Reuters, Apr. 16, 2003
MIAMI – The white supremacist movement in the United States is in disarray owing to a spate of arrests, money woes, and the death of a key neo-Nazi leader, says a civil rights organisation that tracks hate groups.
Despite big setbacks, however, the number of hate groups operating in the United States rose by nearly 5 per cent, according to the annual “Intelligence Report” issued by the Southern Poverty Law Centre, based in Montgomery, Alabama.
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A US crackdown on white supremacists was likely due in part to the federal government’s restructuring of its domestic security after the September 11, 2001, attacks.
“There is a kind of zero tolerance policy for alleged terrorists in the United States right now,” Mark Potok, the report’s editor, said.
The report said the decline of the white supremacist movement, which was thriving early in 2002, began in July with the death from cancer of William Pierce, the founder of the neo-Nazi National Alliance.
In November, the US deported to England alleged British neo-fascist Mark Cotterill, who the report said was working to unify the American radical right. A month later, former Ku Klux Klan wizard David Duke pleaded guilty to gambling away thousands of dollars from supporters.
In January, Matt Hale, the neo-Nazi leader of the World Church of the Creator, was arrested on charges he tried to solicit the murder of a federal judge, the report said. The group was also hurt by the loss of its name in a copyright lawsuit.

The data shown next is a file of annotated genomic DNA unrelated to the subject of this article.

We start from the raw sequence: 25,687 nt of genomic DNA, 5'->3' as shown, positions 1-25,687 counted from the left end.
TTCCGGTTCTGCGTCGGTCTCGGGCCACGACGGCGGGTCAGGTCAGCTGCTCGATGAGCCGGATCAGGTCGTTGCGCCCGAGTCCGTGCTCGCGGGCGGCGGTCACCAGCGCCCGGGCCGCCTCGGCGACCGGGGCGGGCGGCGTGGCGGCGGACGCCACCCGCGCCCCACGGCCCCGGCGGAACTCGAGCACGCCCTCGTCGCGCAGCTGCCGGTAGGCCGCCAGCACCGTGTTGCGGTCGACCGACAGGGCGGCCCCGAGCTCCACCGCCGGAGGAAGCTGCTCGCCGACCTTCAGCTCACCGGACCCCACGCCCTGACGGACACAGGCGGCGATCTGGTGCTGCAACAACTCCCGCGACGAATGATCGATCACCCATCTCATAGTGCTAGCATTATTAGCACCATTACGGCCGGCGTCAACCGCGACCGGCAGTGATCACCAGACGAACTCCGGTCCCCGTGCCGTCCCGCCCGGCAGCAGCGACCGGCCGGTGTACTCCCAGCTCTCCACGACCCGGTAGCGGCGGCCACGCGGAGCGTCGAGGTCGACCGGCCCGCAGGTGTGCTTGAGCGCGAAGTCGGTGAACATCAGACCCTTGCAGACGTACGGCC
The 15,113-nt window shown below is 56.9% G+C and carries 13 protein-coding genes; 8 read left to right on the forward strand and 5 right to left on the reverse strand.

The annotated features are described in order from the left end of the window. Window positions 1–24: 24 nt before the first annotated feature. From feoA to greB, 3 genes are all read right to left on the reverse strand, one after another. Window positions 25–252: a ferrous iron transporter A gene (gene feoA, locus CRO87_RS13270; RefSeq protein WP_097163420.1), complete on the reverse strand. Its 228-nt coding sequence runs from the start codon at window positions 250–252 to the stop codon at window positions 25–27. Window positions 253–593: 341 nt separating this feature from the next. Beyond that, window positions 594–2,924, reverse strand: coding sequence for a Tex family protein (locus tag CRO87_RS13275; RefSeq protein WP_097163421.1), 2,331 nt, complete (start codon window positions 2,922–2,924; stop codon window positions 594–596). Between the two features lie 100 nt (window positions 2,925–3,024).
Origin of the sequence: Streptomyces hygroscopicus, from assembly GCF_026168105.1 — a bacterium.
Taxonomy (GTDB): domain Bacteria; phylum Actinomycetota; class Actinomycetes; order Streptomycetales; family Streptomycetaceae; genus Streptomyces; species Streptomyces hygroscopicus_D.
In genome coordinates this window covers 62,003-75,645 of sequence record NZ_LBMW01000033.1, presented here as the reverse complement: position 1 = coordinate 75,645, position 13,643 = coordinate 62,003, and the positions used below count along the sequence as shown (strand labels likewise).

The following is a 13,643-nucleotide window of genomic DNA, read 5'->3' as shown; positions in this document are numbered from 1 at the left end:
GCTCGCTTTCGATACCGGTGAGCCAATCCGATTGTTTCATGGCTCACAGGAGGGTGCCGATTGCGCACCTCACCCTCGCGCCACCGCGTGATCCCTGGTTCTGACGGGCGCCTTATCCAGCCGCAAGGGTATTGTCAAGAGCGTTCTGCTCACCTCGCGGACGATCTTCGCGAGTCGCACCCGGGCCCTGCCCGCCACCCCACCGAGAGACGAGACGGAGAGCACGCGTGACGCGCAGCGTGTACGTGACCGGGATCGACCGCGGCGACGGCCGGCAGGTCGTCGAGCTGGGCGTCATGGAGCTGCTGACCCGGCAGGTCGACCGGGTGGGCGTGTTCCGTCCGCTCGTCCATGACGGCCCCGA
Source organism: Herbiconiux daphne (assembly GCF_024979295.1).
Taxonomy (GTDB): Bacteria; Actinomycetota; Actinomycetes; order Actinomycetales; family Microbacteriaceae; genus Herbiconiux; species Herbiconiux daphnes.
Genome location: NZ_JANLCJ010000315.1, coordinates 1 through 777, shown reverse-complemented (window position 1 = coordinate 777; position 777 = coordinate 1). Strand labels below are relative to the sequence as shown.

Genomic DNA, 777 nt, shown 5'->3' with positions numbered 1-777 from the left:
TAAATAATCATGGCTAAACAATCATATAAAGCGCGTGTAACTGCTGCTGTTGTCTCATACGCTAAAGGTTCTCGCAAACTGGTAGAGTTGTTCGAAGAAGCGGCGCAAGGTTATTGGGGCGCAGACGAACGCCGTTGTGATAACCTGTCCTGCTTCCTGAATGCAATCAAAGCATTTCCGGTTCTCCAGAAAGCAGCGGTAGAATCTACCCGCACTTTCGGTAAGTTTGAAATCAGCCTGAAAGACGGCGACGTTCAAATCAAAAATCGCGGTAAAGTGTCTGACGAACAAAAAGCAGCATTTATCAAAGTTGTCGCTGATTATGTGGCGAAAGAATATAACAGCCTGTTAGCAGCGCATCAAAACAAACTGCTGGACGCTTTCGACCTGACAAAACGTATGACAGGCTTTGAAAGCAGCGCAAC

“I think the most remarkable single thing we found is how very seriously the white supremacist movement has been damaged in the last year,” Potok said. “There was a lot of concern that federal agencies were not paying attention to domestic terrorists…but I think that is not true.”
The Southern Poverty Law Centre said it counted 708 active hate groups in the United States in 2002, up about 5 per cent from 676 in 2001. It attributed the increase almost entirely to improved counting techniques that found more black separatist groups, rather than the appearance of new groups.
The number of US-based hate sites on the Web rose from 405 to 443, a 9 per cent increase. Websites and discussion boards are a key method of communication for hate groups.
Many groups were suffering from lack of funding, the report said, noting that after the death of Pierce skinheads stopped buying products that helped fund the National Alliance.
Also, the proprietor of a well-known white supremacist website called Stormfront said the site was being attacked relentlessly by anti-racist hackers.
The American Knights of the Ku Klux Klan dropped to 14 from 18 chapters in 2002 and has been in decline since leader Jeff Berry was jailed in 2001.